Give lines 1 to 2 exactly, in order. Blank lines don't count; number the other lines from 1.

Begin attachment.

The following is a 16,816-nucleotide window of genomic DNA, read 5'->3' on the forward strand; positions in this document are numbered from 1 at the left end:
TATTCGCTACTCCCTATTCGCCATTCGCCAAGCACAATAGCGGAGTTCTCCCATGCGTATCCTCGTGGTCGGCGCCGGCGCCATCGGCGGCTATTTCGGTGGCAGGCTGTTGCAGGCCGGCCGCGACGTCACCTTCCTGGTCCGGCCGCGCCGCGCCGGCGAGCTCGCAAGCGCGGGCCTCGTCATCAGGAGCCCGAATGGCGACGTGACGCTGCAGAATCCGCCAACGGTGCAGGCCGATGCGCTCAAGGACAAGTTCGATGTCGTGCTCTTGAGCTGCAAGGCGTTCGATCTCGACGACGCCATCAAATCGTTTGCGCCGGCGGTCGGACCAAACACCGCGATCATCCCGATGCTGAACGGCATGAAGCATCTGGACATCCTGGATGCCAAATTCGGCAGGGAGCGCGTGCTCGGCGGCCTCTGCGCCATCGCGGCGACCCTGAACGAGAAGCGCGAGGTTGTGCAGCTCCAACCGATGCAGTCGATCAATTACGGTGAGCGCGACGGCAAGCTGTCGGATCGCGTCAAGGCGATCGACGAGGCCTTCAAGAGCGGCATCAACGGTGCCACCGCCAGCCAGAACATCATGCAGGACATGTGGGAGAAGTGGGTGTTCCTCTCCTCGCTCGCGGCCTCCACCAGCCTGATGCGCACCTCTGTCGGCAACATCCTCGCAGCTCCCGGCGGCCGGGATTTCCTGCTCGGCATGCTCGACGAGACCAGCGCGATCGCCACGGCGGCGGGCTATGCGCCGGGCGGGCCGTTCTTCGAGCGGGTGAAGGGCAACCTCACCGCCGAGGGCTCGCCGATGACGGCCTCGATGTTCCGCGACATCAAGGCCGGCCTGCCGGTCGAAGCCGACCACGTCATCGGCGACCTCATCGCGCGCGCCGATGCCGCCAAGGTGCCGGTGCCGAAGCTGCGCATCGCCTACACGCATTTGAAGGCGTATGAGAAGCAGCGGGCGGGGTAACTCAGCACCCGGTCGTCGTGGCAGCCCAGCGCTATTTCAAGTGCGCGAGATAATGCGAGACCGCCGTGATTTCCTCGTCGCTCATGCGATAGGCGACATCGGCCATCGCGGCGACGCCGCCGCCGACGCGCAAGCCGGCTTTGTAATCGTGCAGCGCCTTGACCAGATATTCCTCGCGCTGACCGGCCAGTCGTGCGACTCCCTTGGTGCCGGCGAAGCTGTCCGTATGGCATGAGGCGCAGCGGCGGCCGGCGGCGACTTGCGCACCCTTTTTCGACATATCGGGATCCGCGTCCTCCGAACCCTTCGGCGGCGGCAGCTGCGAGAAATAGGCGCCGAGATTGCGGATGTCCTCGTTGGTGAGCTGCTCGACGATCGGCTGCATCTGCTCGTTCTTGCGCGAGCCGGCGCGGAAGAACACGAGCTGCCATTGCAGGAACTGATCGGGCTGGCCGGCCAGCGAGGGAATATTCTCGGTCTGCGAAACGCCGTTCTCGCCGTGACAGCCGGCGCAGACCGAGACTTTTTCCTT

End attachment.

The following is a 16,816-nucleotide window of genomic DNA, read 5'->3' on the forward strand; positions in this document are numbered from 1 at the left end:
TATTCGCTACTCCCTATTCGCCATTCGCCAAGCACAATAGCGGAGTTCTCCCATGCGTATCCTCGTGGTCGGCGCCGGCGCCATCGGCGGCTATTTCGGTGGCAGGCTGTTGCAGGCCGGCCGCGACGTCACCTTCCTGGTCCGGCCGCGCCGCGCCGGCGAGCTCGCAAGCGCGGGCCTCGTCATCAGGAGCCCGAATGGCGACGTGACGCTGCAGAATCCGCCAACGGTGCAGGCCGATGCGCTCAAGGACAAGTTCGATGTCGTGCTCTTGAGCTGCAAGGCGTTCGATCTCGACGACGCCATCAAATCGTTTGCGCCGGCGGTCGGACCAAACACCGCGATCATCCCGATGCTGAACGGCATGAAGCATCTGGACATCCTGGATGCCAAATTCGGCAGGGAGCGCGTGCTCGGCGGCCTCTGCGCCATCGCGGCGACCCTGAACGAGAAGCGCGAGGTTGTGCAGCTCCAACCGATGCAGTCGATCAATTACGGTGAGCGCGACGGCAAGCTGTCGGATCGCGTCAAGGCGATCGACGAGGCCTTCAAGAGCGGCATCAACGGTGCCACCGCCAGCCAGAACATCATGCAGGACATGTGGGAGAAGTGGGTGTTCCTCTCCTCGCTCGCGGCCTCCACCAGCCTGATGCGCACCTCTGTCGGCAACATCCTCGCAGCTCCCGGCGGCCGGGATTTCCTGCTCGGCATGCTCGACGAGACCAGCGCGATCGCCACGGCGGCGGGCTATGCGCCGGGCGGGCCGTTCTTCGAGCGGGTGAAGGGCAACCTCACCGCCGAGGGCTCGCCGATGACGGCCTCGATGTTCCGCGACATCAAGGCCGGCCTGCCGGTCGAAGCCGACCACGTCATCGGCGACCTCATCGCGCGCGCCGATGCCGCCAAGGTGCCGGTGCCGAAGCTGCGCATCGCCTACACGCATTTGAAGGCGTATGAGAAGCAGCGGGCGGGGTAACTCAGCACCCGGTCGTCGTGGCAGCCCAGCGCTATTTCAAGTGCGCGAGATAATGCGAGACCGCCGTGATTTCCTCGTCGCTCATGCGATAGGCGACATCGGCCATCGCGGCGACGCCGCCGCCGACGCGCAAGCCGGCTTTGTAATCGTGCAGCGCCTTGACCAGATATTCCTCGCGCTGACCGGCCAGTCGTGCGACTCCCTTGGTGCCGGCGAAGCTGTCCGTATGGCATGAGGCGCAGCGGCGGCCGGCGGCGACTTGCGCACCCTTTTTCGACATATCGGGATCCGCGTCCTCCGAACCCTTCGGCGGCGGCAGCTGCGAGAAATAGGCGCCGAGATTGCGGATGTCCTCGTTGGTGAGCTGCTCGACGATCGGCTGCATCTGCTCGTTCTTGCGCGAGCCGGCGCGGAAGAACACGAGCTGCCATTGCAGGAACTGATCGGGCTGGCCGGCCAGCGAGGGAATATTCTCGGTCTGCGAAACGCCGTTCTCGCCGTGACAGCCGGCGCAGACCGAGACTTTTTCCTT